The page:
Geoff Berner calls his new album a wedding record, but it's not the kind of thing you'd hear at Brock House. For example, the song "Weep, Bride, Weep" includes the line, "Nothing but the horrifying agony of childbirth for you to look forward to now."
The origins of The Wedding Dance of the Widow Bride, his third full-length solo disc, lie in Berner's exploration of klezmer music's role in different matrimonial traditions. In some parts of the world, for instance, crying brides are not only expected, but are part of the fun. "In the three-day Eastern European Jewish wedding ritual, there are a bunch of different songs that play different roles in the ceremony, and one of them is a song where the bride sits on a chair and the band stands around and the emcee sings a song to make her cry," says Berner, over coffee in a Commercial Drive café. "It's a traditional form. I think it was always semihumourous—at least to the older people."
The accordion player has been gravitating towards klezmer music ever since the release of his debut solo EP in 2000. Following his 2003 full-length We Shall Not Flag or Fail, We Shall Go On to the End, he went to Romania to find out more about his Eastern European Jewish heritage. "The most glamorous aspect of my research was finding these old gypsy guys who played in the klezmer bands before the war," he says. "That was important to learn—that these were multi-ethnic bands."
In 2005 Berner released Whiskey Rabbi, which featured the provocative "Goddamn Lucky Jew" and utilized the talents of violinist Diona Davies and percussionist Wayne Adams. The Wedding Dance of the Widow Bride continues in the vein of that record, with Davies, Adams, and Berner creating a dark-hued sound. The clattering drums, wheezing accordion, mournful violin, dry vocals, and blackly humourous lyrics evoke a kind of existential dread, especially on "Queen Victoria", which intentionally recalls the haunted compositions of Bertolt Brecht and Kurt Weill. If you were in a backwoods bar in, say, a remote corner of Romania, and suddenly a band started playing this kind of music, you wouldn't be sure whether the regulars were going to dance, cry, or unsheathe their knives and rush your table.
Strangely, considering the un- or even anti-commercial nature of his music, Berner has become an in-demand artist internationally, with three European tours scheduled before July of this year alone. His popularity here and abroad can be credited to a number of things; for one, few other performers dare to face an audience with just a squeezebox, a few quips, and some stories. For another, he has captured the attention and support of Billy Bragg's manager, Peter Jenner. And Berner's songwriting talent has made fans of artists all over the world, many of whom have covered his tunes—including, most famously, the Be Good Tanyas. The Vancouver trio's version of his song "Light Enough to Travel" on its 2000 debut Blue Horse gave him a huge boost.
"That was what really enabled me to stop doing other kinds of work and just be a musician," he says. "It was a calling card I could put in letters asking for gigs in Canada. And the girls in the Be Good Tanyas helped me beyond just covering my songs. I owe them a lot."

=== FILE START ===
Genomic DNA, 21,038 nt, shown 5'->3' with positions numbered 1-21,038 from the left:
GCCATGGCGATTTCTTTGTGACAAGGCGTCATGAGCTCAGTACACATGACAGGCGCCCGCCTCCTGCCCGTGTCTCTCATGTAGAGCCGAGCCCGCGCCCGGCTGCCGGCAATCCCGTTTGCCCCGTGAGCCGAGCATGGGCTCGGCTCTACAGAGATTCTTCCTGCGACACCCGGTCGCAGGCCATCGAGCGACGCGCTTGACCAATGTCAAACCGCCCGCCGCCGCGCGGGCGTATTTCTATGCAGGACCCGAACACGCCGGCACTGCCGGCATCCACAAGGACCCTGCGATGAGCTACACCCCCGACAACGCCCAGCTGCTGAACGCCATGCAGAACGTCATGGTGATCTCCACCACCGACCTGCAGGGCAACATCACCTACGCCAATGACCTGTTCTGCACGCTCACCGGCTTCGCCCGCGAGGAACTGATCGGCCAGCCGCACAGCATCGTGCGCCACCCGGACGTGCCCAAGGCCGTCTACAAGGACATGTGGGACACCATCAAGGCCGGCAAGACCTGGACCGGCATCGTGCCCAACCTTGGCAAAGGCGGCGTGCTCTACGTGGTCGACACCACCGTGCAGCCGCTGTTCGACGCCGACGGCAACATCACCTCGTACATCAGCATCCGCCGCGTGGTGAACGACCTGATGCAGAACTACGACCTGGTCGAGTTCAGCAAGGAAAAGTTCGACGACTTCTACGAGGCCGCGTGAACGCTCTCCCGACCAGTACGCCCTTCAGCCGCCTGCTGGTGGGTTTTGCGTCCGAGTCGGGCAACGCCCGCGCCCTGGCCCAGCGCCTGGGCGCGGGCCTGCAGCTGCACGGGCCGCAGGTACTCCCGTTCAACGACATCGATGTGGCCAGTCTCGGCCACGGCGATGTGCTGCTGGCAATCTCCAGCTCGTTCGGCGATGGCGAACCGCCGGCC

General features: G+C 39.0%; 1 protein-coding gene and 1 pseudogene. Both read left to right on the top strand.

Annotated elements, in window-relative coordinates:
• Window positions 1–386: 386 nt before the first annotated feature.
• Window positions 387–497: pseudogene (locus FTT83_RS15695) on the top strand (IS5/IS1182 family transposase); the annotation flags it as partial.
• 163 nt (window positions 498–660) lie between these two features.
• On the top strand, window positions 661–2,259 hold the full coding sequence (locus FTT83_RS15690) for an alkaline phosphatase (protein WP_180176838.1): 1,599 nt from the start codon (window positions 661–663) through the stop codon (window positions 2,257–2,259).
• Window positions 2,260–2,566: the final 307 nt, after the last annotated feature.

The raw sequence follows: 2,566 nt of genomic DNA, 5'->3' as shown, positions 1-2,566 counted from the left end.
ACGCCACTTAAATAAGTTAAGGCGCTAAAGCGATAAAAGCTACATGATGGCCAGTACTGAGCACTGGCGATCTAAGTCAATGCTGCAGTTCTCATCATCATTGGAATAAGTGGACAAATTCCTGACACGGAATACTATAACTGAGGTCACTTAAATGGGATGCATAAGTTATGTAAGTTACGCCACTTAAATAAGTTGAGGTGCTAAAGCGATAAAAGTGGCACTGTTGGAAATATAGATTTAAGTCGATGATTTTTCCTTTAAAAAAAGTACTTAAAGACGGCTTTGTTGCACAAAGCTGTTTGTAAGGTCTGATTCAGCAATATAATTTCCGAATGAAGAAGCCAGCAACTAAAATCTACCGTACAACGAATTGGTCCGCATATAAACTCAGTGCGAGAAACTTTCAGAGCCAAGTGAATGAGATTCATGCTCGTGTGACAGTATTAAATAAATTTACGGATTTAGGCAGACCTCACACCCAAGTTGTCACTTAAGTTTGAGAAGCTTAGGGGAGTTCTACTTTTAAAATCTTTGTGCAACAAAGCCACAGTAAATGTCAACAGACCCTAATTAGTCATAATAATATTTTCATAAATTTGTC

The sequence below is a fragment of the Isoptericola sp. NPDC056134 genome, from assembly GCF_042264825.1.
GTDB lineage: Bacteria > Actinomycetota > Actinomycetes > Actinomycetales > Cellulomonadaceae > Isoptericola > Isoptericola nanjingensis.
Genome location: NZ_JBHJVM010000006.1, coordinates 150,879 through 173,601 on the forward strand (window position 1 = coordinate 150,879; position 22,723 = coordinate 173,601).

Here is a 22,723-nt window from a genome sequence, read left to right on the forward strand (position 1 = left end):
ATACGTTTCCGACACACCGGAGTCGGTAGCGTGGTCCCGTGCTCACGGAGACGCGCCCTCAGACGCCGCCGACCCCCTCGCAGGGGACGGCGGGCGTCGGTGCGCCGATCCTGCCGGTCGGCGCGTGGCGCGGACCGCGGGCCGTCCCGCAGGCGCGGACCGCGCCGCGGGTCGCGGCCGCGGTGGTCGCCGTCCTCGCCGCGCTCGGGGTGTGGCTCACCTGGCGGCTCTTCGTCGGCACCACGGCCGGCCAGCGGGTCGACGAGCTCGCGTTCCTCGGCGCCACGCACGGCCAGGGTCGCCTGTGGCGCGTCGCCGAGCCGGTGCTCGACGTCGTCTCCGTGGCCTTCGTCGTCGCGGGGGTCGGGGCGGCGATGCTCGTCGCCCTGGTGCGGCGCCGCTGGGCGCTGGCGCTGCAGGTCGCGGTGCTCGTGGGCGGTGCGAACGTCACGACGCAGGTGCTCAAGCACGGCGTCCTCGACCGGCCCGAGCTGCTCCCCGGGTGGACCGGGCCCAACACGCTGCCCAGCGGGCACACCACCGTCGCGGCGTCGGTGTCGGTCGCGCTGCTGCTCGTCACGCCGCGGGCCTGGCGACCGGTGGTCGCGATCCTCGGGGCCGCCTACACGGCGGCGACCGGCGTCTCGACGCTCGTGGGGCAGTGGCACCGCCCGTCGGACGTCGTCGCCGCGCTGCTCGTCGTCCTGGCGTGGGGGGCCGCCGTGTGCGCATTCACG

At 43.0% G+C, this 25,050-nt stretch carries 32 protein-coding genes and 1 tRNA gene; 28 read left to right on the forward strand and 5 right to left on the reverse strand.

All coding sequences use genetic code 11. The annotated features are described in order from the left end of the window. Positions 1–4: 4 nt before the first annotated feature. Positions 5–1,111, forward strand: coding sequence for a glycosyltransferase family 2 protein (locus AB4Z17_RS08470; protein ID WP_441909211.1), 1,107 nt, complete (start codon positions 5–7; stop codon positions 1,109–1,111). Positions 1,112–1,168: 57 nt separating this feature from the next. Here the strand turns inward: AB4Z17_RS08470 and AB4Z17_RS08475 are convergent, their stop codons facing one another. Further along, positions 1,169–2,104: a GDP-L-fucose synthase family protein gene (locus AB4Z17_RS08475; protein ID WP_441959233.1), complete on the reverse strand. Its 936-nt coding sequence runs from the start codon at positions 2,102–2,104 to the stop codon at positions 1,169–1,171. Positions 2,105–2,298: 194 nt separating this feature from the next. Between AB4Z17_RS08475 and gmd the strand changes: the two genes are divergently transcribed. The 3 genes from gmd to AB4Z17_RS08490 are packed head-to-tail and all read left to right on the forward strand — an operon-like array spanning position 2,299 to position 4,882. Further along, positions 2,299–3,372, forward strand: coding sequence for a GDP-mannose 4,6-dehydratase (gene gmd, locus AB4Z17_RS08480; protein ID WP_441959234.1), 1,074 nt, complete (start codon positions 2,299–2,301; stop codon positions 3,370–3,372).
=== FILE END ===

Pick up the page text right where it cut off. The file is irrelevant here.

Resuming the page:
Prior to launching his solo career, Berner fronted Terror of Tiny Town. The group ran amok in Vancouver for most of the '90s, releasing a couple of CDs but running into some bad luck on the business end of things.
"We were very eclectic," says the singer. "People we knew were listening to mix tapes, and all sorts of different styles, and our friends were no longer identifying with a particular subculture musically, so we tried different things—jazz and ska and heavy metal. We were open to lots of stuff. That made us largely unmarketable because we didn't have an identifiable sound, but we were amusing ourselves. I was no great shakes as a musician but everybody else in the band was really good, technically. They could really play. So I got to experiment with lots of different voices and ways of being musical. I feel like now I have found my mature voice as a songwriter, but I still think very fondly of that band and those guys."
Berner reflects that, if Terror of Tiny Town had been more successful, he might not have found that voice. Now that he has, though, he is on a mission—to drag klezmer music into the bars and make it dirtier, and more political.
"I feel sometimes in folk music the process of preservation can be like lamination, where we have to freeze everything in the year we all agree it was best," Berner continues. "A lot of people aren't aware klezmer and other Eastern European styles had that kind of guts to it originally." He returns to the subject of his trip to Romania, where his friend, musician and musicologist Bob Cohen, took him around and translated lyrics to some of the songs they'd hear, like "Mary's dancing is making my dick so hard I had to pour candle wax on it." That, says Berner, is not really something you'd hear on a disc by American klezmer faves the Klezmatics. Ever the diplomat, Berner adds, "Not to single them out."